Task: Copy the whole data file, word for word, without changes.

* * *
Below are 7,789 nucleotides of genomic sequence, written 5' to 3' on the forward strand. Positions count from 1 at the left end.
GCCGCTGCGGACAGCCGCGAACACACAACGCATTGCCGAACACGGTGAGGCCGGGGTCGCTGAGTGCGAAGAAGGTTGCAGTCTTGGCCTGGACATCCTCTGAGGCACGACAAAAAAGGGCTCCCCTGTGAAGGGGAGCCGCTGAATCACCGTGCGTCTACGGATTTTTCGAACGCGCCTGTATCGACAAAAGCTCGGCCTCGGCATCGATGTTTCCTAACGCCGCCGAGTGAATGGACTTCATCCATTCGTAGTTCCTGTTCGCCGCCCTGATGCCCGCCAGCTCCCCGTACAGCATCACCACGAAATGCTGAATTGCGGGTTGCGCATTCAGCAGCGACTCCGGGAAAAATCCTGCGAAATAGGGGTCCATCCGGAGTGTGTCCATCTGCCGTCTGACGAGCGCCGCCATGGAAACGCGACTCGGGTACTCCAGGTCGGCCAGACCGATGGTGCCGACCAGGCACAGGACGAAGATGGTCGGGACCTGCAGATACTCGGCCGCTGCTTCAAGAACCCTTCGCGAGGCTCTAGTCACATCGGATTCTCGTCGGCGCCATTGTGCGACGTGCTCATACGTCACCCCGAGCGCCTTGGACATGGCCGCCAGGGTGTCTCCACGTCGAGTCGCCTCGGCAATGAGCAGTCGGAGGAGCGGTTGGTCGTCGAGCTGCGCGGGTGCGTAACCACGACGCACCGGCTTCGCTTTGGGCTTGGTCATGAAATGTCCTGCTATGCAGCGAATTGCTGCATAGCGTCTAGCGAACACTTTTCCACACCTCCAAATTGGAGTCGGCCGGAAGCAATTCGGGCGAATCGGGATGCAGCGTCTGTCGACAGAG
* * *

Below are 7,789 nucleotides of genomic sequence, written 5' to 3' on the forward strand. Positions count from 1 at the left end.
GCCGCTGCGGACAGCCGCGAACACACAACGCATTGCCGAACACGGTGAGGCCGGGGTCGCTGAGTGCGAAGAAGGTTGCAGTCTTGGCCTGGACATCCTCTGAGGCACGACAAAAAAGGGCTCCCCTGTGAAGGGGAGCCGCTGAATCACCGTGCGTCTACGGATTTTTCGAACGCGCCTGTATCGACAAAAGCTCGGCCTCGGCATCGATGTTTCCTAACGCCGCCGAGTGAATGGACTTCATCCATTCGTAGTTCCTGTTCGCCGCCCTGATGCCCGCCAGCTCCCCGTACAGCATCACCACGAAATGCTGAATTGCGGGTTGCGCATTCAGCAGCGACTCCGGGAAAAATCCTGCGAAATAGGGGTCCATCCGGAGTGTGTCCATCTGCCGTCTGACGAGCGCCGCCATGGAAACGCGACTCGGGTACTCCAGGTCGGCCAGACCGATGGTGCCGACCAGGCACAGGACGAAGATGGTCGGGACCTGCAGATACTCGGCCGCTGCTTCAAGAACCCTTCGCGAGGCTCTAGTCACATCGGATTCTCGTCGGCGCCATTGTGCGACGTGCTCATACGTCACCCCGAGCGCCTTGGACATGGCCGCCAGGGTGTCTCCACGTCGAGTCGCCTCGGCAATGAGCAGTCGGAGGAGCGGTTGGTCGTCGAGCTGCGCGGGTGCGTAACCACGACGCACCGGCTTCGCTTTGGGCTTGGTCATGAAATGTCCTGCTATGCAGCGAATTGCTGCATAGCGTCTAGCGAACACTTTTCCACACCTCCAAATTGGAGTCGGCCGGAAGCAATTCGGGCGAATCGGGATGCAGCGTCTGTCGACAGAG